For the last 10 years, Michigan has been a chaotic place to call home for most. The gradual decline of once great cities such as Detroit, Flint, Benton Harbor and Lansing have cast bleak shadows on the future of our great state on the wall of progress. Poverty and unemployment rates remain on the rise, while social services, burdened by overuse, have declined as budgets have come crashing down all around us. Yet, despite all of this, the message from western Michigan is simple and surprisingly hopeful: Growth.
Growth sweeps down the streets of Grand Rapids. Stretching from the far ends of division to each downtown shop, breathing a new life into one of Michigan’s oldest cities. New shops, exhibits, conventions and opportunities move seamlessly in and out, leaving in their wake the excitement that can only stem from progress.
From our humble roots as a logging town, to our establishment as the furniture capital of the U.S, Grand Rapids has remained a constantly evolving city. Through boom times and recessions, Grand Rapids has carved a place for itself within the culture of Michigan. Now the city has begun setting it’s sights on a larger goal: nationwide recognition.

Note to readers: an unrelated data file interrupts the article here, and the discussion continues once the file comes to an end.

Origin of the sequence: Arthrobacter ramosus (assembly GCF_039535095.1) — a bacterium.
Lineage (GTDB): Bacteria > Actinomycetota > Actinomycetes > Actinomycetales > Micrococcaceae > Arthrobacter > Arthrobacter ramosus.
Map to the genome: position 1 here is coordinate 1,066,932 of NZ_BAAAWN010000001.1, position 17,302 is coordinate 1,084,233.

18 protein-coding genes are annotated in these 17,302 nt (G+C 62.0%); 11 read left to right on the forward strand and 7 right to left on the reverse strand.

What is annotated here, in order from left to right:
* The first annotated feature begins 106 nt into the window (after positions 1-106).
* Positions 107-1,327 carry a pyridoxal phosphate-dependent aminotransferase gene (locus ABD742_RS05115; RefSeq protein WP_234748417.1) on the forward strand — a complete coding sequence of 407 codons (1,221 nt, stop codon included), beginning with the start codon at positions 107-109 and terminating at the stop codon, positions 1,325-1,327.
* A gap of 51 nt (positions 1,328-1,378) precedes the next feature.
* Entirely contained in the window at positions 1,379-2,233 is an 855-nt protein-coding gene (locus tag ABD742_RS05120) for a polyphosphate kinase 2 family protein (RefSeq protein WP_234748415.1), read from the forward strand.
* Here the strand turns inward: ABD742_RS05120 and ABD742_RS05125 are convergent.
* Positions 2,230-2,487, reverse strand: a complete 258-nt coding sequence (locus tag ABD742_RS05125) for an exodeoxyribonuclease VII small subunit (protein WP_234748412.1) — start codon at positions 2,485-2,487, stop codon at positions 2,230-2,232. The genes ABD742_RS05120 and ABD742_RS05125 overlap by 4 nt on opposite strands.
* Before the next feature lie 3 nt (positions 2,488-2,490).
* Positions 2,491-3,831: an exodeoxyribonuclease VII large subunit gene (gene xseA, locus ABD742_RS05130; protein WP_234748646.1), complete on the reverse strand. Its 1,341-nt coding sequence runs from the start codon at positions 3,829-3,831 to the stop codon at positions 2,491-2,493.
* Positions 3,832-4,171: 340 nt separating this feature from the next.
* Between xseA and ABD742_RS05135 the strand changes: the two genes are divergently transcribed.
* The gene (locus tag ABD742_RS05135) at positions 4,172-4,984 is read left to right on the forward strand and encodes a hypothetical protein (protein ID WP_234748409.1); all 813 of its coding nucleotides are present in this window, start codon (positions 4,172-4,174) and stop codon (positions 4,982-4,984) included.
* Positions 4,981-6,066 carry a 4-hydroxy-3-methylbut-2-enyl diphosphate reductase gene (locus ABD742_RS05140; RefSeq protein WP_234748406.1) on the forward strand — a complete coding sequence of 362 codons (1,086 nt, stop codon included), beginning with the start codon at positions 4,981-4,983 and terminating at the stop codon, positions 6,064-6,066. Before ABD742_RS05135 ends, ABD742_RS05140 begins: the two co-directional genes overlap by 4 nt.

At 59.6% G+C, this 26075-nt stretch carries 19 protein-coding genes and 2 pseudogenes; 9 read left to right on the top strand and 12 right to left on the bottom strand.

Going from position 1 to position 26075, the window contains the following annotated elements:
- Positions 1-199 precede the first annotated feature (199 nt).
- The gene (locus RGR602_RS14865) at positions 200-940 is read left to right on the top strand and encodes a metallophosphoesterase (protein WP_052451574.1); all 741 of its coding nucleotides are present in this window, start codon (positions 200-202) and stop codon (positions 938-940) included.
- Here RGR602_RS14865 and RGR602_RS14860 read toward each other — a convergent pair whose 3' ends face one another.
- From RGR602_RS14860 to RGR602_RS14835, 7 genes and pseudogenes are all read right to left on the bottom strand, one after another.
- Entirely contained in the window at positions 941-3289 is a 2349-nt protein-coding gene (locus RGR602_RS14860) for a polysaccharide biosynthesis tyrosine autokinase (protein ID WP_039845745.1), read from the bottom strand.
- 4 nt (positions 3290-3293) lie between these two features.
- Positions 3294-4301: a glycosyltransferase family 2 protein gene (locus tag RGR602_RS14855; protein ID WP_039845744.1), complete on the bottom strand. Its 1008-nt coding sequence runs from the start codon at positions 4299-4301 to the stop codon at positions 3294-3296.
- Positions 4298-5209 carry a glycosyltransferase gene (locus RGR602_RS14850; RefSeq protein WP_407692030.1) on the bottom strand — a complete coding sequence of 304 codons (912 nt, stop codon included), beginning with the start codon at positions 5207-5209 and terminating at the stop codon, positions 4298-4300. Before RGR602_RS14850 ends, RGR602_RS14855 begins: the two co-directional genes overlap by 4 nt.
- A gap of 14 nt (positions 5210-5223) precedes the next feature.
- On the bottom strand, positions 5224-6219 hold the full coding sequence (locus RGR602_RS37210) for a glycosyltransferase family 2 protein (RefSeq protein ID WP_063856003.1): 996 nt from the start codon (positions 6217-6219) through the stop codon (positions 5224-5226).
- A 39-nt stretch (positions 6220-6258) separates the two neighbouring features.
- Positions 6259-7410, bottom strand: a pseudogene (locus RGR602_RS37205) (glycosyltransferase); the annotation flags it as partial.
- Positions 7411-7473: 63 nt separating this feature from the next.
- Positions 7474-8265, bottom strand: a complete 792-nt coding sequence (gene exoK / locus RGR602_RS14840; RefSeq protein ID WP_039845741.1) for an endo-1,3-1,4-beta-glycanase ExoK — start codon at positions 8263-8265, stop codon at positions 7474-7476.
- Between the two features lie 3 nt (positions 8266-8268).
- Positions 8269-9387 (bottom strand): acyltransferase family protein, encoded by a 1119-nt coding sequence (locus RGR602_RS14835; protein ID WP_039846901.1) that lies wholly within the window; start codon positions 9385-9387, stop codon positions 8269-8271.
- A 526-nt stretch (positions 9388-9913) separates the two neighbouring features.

Booming microbrewery after microbrewery have carved out a label as one of the best beer cities in the U.S. It’s hard to walk the downtown streets without finding something new, exciting and begging to be tried, tasted or experienced. That spirit of experience is becoming the new definition of what Grand Rapids means.
Constantly improving transportation systems are being implemented, making the city safer and easier to travel. The new Silver Line bus promises to offer more for both residents and tourists, opening up the lanes of travel and decreasing congestion within the city. Running along the central street of Division Avenue, the Silver Line will provide a way for casual and daily commuters to take advantage of all that downtown Grand Rapids has to offer, and it’s just one of many public works projects underway.
Falling from a record high of 11.5 percent in 2008, unemployment for the city now rests at just 6.5 percent, rejecting both the state (8.4 percent) and the national (7.6 percent) average. Crime rates have fallen 33 percent in 10 years. While the state of Michigan watches cities, such as Flint and Detroit, struggle with bankruptcies, population decreases and overwhelming poverty, Grand Rapids has stepped into the limelight, increasing services for people, opportunities for its residents, and many reasons for tourists to make GR their first destination.
Grand Rapids embodies the best qualities of our great state. When people imagine Michigan, visuals shift to dark Detroit alleys and sweeping poverty, but definitions are changing. From the ashes of Detroit’s downfall has come a new leader in the state in commerce and opportunity. That city is Grand Rapids, and the future for this constantly evolving city shows nothing but promise.